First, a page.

Lest you think he’s just a good bat, consider Carrillo’s defensive numbers: .989 fielding %, 13 runners thrown out stealing (33% of base stealers), 30 assists, 3 errors and 2 double plays turned.

Clearly, Carrillo is establishing himself among the many good catchers in the Baltimore organization. The hope would be that his recovery from the shoulder injury (his non-throwing shoulder) is quick and complication-free. If that occurs and he resumes his upward path, increased playing time is in his future and Carrillo will stay near the top in those offensive categories as well as make his name known to more Orioles fans.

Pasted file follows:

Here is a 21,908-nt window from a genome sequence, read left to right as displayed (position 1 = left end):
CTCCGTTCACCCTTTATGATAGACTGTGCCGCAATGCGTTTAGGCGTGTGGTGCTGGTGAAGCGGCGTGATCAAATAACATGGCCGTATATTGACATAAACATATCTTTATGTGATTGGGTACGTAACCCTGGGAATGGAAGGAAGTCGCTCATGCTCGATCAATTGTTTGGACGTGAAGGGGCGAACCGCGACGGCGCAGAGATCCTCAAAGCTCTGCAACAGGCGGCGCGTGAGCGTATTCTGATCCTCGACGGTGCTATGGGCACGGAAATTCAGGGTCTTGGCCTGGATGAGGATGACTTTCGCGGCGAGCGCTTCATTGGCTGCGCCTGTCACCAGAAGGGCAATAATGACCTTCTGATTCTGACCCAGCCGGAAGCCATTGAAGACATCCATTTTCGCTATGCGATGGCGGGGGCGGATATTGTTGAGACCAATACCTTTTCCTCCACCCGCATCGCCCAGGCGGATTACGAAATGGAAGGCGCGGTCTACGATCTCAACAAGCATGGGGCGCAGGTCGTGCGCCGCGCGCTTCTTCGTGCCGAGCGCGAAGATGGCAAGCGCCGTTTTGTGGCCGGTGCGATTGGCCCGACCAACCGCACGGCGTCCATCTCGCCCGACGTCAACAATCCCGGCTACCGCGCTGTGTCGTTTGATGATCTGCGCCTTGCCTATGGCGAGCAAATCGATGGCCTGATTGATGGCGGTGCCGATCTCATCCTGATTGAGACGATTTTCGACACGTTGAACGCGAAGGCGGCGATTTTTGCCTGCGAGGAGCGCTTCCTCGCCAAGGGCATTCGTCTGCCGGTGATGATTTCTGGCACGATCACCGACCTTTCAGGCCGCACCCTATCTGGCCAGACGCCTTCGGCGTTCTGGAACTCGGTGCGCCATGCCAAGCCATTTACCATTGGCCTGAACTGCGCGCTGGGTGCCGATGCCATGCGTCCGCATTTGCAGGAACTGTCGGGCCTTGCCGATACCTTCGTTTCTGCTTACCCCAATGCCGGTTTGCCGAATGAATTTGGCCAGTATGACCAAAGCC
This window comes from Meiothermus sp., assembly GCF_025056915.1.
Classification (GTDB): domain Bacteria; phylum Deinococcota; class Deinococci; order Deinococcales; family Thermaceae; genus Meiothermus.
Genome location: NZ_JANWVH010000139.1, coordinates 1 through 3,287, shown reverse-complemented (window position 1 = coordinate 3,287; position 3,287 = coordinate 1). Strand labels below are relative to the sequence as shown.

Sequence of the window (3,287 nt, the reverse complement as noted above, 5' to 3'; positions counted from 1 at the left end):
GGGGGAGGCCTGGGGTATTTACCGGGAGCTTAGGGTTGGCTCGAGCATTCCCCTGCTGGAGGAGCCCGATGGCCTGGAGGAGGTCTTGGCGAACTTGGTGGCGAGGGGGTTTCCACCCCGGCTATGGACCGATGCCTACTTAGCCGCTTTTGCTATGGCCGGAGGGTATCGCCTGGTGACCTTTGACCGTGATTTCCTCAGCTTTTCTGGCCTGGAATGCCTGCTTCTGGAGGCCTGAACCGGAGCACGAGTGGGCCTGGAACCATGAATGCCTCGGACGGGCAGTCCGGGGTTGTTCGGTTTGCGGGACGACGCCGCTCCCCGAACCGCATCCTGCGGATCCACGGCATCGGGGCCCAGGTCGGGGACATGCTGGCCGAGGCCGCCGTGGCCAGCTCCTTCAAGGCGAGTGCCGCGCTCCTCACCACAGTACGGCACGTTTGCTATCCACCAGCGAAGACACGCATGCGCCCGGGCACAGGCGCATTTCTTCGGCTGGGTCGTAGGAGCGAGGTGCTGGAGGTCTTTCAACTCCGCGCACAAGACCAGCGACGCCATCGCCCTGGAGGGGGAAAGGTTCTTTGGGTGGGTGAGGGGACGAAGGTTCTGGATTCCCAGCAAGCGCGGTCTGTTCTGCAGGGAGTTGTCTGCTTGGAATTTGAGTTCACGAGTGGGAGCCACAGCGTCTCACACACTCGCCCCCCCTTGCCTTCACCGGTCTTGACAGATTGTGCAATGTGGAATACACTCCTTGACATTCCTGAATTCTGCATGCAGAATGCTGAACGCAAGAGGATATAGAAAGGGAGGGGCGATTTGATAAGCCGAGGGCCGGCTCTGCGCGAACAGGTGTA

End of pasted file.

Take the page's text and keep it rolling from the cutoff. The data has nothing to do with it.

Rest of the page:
I’m keeping my eyes on him and would suggest Orioles’ fans do the same; you’re about to hear Carrillo’s name mentioned more often.

** To read more from Josh Michael (founder/editor Baby Birdland), Nick Stevens and myself about all levels of the Baltimore Orioles minor leagues please visit Baby Birdland **



Where The Orioles’ Affiliates Stand As Of 6/10/2018

The Road To Birdland

Every Sunday evening for the remainder of the season I will update where every Baltimore Orioles Minor League Affiliate is in their respective standings.

As of 6/10/2018:

DELMARVA SHOREBIRDS (32-28):  3rd place, 5.0 GB, in the South Atlantic League North Division

FREDERICK KEYS (26-33):  tied for 4th place, 5.5 GB, in the Carolina League North Division

BOWIE BAYSOX (28-31):  5th place, 6.0 GB, in the Eastern League Western Division

NORFOLK TIDES (32-27):  2nd place, 3.0 GB, in the International League South Division

%d bloggers like this: